African Americans Underrepresented In The Cybersecurity Field
According to data from the United States Department of Labor which publishes the Bureau of Labor Statistics (BLS), ‘Black or African-American’ people make up only 3% of the information security analysts in the U.S.
There’s either a typo in the Bureau’s figures — or there’s something wrong. BLS updates the employment numbers every other year, and their latest for the ten year period 2014-2024 were published on the BIS.gov website in December of 2015.
BLS states information security analysts jobs are expected to grow 18% through 2024. The position is involved with combating hackers who break into corporate networks. In 2015, Lloyds of London estimated that cybercrimes were costing businesses globally as much as $400 billion. Juniper Research recently predicted that the rapid digitization of consumers’ lives and enterprise records will increase the cost of data breaches to $2.1 trillion globally by 2019, increasing to almost four times the estimated cost of breaches in 2015. The latest cybercrime forecasts – which came out after BLS’ employment data, may indicate even more growth for the information security occupation.
According to BLS, the 2014 median pay for information security analysts was $88,890 per year. The position usually requires a four-year college degree. There’s lots of upward mobility from there. Cybersecurity has one million job openings in 2016. The top five IT security salaries range from $175,000+ to $230,000+ per year. At the top of the profession, some chief information security officers (CISOs) earn $400,000+ per year.
Exposing teenagers to cybersecurity is a gateway to college programs and ultimately information security analyst and other careers in the field. There’s a growing number of programs which help high schoolers learn about cybersecurity. Teachers, guidance counselors and parents need to take the lead and tell students about these programs.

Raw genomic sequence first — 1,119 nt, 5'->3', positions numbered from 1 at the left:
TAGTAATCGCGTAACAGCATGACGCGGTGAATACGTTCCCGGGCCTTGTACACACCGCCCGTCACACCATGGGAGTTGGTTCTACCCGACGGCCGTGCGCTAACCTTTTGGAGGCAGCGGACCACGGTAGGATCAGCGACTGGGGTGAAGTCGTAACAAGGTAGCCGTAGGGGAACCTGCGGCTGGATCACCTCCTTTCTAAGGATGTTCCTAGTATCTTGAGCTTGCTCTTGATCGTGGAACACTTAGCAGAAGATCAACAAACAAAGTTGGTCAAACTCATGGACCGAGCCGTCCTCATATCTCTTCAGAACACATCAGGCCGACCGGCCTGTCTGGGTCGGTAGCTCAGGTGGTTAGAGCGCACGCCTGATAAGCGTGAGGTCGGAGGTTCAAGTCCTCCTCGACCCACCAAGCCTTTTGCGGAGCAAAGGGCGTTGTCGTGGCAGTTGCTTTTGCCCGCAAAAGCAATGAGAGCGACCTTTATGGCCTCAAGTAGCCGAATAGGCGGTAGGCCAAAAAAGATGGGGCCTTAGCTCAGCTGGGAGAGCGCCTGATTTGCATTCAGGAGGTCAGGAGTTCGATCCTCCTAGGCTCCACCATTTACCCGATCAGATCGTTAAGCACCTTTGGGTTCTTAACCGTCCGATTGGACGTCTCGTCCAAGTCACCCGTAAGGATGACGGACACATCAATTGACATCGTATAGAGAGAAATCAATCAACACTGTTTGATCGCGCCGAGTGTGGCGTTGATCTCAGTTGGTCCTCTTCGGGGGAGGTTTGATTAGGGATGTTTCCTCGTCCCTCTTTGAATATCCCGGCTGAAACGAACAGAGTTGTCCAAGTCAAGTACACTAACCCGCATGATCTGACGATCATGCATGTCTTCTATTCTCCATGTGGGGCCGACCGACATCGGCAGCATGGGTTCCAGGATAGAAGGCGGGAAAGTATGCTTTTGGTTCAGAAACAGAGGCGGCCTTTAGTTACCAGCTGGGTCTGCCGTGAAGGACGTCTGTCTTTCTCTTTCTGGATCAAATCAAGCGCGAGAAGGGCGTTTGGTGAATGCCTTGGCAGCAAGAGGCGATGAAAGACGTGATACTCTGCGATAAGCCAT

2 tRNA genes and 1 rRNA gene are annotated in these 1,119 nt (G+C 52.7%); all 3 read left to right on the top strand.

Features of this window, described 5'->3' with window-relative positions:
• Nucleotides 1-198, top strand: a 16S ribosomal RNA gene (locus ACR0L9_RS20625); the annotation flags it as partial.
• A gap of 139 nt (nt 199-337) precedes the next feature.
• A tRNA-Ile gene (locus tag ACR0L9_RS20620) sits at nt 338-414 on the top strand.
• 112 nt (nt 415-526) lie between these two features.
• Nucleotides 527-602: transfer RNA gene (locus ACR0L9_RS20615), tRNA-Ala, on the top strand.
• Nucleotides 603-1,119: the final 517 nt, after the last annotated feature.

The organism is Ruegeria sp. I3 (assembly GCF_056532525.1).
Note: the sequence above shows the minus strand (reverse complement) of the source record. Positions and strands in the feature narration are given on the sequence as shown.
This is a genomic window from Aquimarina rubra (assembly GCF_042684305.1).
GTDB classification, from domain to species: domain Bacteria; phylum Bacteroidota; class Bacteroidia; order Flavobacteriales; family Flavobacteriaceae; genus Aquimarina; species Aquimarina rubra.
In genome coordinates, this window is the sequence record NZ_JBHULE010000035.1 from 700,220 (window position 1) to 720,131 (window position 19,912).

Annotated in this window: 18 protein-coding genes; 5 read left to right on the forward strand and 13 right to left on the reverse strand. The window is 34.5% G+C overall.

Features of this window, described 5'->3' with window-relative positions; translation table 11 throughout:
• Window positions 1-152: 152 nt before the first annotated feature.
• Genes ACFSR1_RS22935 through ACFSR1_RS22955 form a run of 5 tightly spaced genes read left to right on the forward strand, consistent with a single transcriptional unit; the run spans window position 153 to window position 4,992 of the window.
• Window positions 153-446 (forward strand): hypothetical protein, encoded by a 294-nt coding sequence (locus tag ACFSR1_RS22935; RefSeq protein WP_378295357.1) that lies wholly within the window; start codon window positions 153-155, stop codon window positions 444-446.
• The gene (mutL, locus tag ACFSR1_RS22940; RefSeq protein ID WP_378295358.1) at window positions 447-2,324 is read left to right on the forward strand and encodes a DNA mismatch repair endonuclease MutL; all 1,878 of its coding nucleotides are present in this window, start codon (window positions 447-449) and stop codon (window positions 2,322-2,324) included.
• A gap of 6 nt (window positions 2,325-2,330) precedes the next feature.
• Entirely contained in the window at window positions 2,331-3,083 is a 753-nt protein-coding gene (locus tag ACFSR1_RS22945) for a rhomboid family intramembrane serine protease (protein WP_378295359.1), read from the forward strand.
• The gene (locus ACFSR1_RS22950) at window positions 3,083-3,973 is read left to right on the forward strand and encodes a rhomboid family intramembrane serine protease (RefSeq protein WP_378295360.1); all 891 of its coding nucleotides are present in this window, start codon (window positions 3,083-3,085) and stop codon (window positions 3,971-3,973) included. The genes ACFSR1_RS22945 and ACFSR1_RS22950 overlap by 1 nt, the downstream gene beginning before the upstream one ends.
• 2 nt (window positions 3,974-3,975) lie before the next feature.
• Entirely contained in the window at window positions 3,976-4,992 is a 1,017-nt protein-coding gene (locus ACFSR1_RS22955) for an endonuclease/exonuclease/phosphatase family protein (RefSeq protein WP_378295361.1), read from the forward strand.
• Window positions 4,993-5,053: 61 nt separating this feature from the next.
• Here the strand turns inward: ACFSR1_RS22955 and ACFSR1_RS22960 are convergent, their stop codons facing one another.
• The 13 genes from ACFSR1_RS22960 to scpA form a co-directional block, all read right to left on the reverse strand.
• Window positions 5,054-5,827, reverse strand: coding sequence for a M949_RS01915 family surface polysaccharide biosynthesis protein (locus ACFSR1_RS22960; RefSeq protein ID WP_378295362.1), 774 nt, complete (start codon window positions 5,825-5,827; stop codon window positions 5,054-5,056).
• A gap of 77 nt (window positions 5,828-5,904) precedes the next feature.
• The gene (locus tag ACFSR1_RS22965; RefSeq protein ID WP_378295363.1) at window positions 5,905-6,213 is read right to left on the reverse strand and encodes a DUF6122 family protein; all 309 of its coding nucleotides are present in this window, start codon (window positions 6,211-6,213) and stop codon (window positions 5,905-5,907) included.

The International Consortium of Minority Cybersecurity Professionals (ICMCP) and the International Colloquium for Minorities In Cyber Security (MICS) are two organizations devoted to promoting career opportunities for African Americans and other minorities in Cybersecurity. They provide technical training, scholarship opportunities, community outreach, mentoring programs, and job listings.
In early 2015, Vice President Joe Biden announced $25 million in funding for cybersecurity education at 13 historically black colleges and universities, two national labs and a K-12 district. The White House stated that demand for cybersecurity workers is growing by as much as 12 times faster than the U.S. job market, and is creating well-paying jobs.
President Obama’s 2017 cybersecurity budget is $19 billion – which is a 35% increase over 2016. The budget includes student loan forgiveness programs for cybersecurity experts who go to work for the U.S. government. To help young people get there, the President announced the Computer Science For All Initiative earlier this year. The program is designed to increase access to tech skills training in K-12 schools throughout the nation. This is mandatory reading for all educators and parents who want to advocate for their high school kids – and get them on a track for future tech and cyber careers.
African Americans should be properly represented in the cybersecurity field. Hopefully by the end of the BLS’s forecasted period — in the year 2024 — the information security analyst employment figures will include many more minorities.
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